E.A.S.T.E.R [Easy, Affordable, Sustainability Tips – Easter Related]

Posted by Lina Cronin on 21 March 2018 | Comments


Easter: the wonderful time of year when all diets go out the window and the temptation to eat twice your body weight in chocolate is almost unavoidable.

It’s a weekend that for many is filled with family and friends, lots of food (even of the non-chocolate variety) and perhaps even some time away, exploring some of our beautiful country’s nature spots.

If you’re anything like us (and we’re guessing you are, since you’re on a website dedicated to ecotourism), you love nature. You may have even wondered how you could make this Easter weekend one that has a minimal impact on the environment.

Whether that thought has crossed your mind or not, we thought we’d share with you some of our favourite ways to enjoy an eco-friendly Easter – no matter whether you’re celebrating in your backyard, or in the great outdoors

1. Recycle your wrappers

Photo Plasgram the Recylcing Specialists

Did you know that your colourful Easter Egg wrappers can be recycled into anything from aluminium foil to baseball bats? ACT No Waste suggest scrunching it up into big balls before you throw it into your yellow bin. Don’t forget to throw your cardboard, rigid plastic containers and glass bottles in there too.

2. Do as the Germans do

Photo Oesterreichisches Rotes Kreuz

Germans have many interesting traditions, including decorating their homes for all kinds of festive seasons. Easter is no exception, with many Germans displaying an Oster Strauch, or Easter shrub, in their home. These are super easy to make – all you need is a nice stick or piece of shrubbery and some eggs. And, whilst you may not be keen to try the traditional egg-blowing method below, you can also decorate your shrub with wooden or chocolate Easter Eggs.

How to make traditional hand-painted Easter eggs: 

1. Make a hole at the top and bottom of a large, free range egg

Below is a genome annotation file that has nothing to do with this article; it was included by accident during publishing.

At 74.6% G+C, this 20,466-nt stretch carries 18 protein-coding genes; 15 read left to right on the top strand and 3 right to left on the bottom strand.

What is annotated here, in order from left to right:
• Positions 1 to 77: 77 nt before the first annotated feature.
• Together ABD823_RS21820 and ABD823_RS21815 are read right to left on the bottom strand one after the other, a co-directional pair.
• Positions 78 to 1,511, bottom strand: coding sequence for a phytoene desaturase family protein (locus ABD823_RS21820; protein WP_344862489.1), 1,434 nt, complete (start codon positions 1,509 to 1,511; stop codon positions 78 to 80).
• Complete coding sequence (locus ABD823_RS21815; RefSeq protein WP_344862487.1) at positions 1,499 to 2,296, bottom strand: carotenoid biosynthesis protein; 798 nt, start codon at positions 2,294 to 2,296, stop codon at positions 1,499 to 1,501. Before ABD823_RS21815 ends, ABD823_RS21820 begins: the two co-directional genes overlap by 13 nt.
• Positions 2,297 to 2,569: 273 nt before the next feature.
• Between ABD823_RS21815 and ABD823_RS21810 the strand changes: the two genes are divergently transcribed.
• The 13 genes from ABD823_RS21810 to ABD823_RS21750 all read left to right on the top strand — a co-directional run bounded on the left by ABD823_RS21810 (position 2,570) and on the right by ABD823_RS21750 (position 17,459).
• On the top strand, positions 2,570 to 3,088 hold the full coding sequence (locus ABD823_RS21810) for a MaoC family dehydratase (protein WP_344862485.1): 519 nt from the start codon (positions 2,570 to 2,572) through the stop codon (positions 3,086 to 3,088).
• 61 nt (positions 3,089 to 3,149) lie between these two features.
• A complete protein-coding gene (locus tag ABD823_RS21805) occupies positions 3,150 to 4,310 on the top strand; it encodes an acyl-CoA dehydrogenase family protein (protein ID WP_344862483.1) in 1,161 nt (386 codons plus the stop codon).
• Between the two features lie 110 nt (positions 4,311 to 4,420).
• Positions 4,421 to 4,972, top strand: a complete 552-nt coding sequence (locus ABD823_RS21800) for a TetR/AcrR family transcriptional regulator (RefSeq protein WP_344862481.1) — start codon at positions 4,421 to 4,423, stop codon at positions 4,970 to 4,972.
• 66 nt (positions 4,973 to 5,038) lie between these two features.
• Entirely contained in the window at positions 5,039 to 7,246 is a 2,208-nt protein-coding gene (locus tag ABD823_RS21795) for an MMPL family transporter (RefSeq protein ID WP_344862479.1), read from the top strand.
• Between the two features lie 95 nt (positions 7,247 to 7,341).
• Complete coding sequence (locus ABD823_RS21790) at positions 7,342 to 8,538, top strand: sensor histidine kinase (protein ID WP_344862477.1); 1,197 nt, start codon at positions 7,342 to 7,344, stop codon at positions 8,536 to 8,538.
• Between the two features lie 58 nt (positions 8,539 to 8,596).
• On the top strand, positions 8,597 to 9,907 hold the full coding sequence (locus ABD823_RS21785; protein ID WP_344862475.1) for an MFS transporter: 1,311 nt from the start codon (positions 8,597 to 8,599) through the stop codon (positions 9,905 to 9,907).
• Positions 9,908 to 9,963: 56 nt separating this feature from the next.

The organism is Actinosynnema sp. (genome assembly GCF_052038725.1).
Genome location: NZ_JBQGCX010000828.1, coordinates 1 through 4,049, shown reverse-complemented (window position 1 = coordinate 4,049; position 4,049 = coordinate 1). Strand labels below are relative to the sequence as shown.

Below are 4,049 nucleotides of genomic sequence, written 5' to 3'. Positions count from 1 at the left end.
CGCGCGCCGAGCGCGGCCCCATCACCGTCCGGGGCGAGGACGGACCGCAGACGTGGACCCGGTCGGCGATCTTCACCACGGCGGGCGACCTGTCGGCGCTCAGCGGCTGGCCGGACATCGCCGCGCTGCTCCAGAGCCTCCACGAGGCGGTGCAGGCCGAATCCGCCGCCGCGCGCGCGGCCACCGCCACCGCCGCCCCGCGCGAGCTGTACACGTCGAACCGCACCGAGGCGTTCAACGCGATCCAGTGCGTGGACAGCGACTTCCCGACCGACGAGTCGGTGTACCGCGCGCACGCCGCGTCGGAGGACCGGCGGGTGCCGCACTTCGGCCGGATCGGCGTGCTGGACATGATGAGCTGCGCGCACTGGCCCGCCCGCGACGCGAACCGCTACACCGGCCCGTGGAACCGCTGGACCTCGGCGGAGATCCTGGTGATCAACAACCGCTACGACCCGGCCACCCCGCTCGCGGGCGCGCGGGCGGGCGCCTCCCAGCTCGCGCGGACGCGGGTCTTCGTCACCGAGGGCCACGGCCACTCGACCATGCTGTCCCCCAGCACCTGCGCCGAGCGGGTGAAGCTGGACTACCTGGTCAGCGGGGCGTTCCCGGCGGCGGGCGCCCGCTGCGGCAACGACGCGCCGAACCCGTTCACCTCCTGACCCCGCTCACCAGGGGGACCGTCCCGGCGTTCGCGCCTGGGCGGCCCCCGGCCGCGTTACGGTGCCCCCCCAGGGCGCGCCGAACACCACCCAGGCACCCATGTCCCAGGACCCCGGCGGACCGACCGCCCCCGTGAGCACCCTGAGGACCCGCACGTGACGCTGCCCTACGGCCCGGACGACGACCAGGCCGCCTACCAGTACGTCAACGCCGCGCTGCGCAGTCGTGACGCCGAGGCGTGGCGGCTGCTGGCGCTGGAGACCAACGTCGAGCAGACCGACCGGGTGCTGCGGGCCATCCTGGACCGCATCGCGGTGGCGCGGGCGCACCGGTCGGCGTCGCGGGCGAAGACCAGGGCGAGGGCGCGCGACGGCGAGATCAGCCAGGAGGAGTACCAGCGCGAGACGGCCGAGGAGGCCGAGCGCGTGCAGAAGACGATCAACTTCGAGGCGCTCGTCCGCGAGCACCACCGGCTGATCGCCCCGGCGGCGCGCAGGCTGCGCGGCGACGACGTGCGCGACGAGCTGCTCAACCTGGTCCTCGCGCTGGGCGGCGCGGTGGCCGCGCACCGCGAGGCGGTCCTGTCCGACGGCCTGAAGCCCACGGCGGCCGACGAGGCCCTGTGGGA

2. Carefully blow out the contents. 
3. Allow the eggshell to dry 
4. Gently decorate it with brightly coloured paints or felt-tips 
5. Add some glitter or recycled ribbons – whatever you can ‘lay’ your hands on. 

[Of course, if you do go with the traditional egg-blowing method, make sure you use the eggs too and not just the shells!]

3. Bilbies, not bunnies

Bilby Australian Geographic

In the words of Australian Geographic, rabbits are cute, fluffy and out of control. Whilst in chocolate form they’re harmless (well, to the environment at least), rabbits in the wild are a huge contributor to species loss in Australia.

To keep enjoying chocolate but contribute to conservation at the same time, why not switch to buying chocolate bilbies? Make sure the brand you buy supports the Save the Bilby Fund so that you can ensure your money is helping to keep this Australian icon – which has existed in mainland Australia for about 15 million years! – around.

4. Get your saucepan out

Boiled eggs Reuters Kai Pfaffenbach

Eggs don’t need to all be chocolate. Why not use boiled (free range!) eggs instead of chocolate and spend some time painting or dying them in fun colours? Not only is this a healthier option that creates less rubbish; it’s also a fun way to be crafty and creative.

Scavenger hunt MomJunction

5.Incorporate nature

Do you organise Easter Egg hunts for your kids? Why not teach them about the environment as they go? Incorporate a nature-based scavenger hunt in their Easter Egg hunt – and give bonus points for different nature elements collected.

Also, use a saucepan, Tupperware container or bowl from your kitchen, rather than buying a basket from the shops to collect these items (and eggs!). Kids won’t care, and you will be subtly ingraining in them the idea of reduce – reuse – recycle.

Happy Easter from all the team at Ecotourism Australia!



[Photos from: Australian Geographic, Save the Bilbies, Kitchen Project, Reuters / Kai Pfaffenback, Oesterreichisches Rotes Kreuz, Plasgram the Recycling Specialists, MomJunction, The Australian Reptile Park]

comments powered by Disqus